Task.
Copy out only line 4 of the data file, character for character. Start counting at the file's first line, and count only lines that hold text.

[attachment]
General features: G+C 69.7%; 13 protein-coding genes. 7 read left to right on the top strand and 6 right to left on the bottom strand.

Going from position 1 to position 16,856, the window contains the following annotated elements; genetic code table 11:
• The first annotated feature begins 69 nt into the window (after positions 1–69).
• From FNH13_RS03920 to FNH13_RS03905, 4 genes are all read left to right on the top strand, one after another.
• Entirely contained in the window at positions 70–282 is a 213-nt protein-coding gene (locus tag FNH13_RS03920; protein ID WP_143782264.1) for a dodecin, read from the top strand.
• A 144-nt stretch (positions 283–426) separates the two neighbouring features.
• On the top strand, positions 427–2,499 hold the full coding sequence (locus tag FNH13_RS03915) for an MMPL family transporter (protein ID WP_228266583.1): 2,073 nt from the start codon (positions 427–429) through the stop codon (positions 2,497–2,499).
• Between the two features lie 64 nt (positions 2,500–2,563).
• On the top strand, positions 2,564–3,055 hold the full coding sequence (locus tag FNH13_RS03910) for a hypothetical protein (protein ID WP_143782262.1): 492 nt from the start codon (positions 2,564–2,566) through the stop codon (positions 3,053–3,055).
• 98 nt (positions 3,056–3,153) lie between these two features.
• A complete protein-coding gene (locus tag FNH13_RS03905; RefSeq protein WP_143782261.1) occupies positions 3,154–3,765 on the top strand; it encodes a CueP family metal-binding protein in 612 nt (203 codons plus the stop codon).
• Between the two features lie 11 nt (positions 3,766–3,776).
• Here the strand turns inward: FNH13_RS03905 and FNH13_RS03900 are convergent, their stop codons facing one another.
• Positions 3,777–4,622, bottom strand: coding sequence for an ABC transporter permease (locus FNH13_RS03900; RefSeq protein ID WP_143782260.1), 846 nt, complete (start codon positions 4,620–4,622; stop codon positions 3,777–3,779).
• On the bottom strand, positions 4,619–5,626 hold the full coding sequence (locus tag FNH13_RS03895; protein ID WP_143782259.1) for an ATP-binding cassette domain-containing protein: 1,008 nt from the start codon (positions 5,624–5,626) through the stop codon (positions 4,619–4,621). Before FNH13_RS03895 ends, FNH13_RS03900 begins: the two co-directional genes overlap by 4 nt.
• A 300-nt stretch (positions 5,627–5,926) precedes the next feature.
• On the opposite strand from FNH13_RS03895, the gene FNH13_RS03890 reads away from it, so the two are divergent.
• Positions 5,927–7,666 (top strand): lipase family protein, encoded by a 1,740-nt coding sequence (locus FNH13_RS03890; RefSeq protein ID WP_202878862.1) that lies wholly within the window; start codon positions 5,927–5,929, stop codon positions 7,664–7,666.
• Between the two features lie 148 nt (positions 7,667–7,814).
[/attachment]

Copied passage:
• From FNH13_RS03920 to FNH13_RS03905, 4 genes are all read left to right on the top strand, one after another.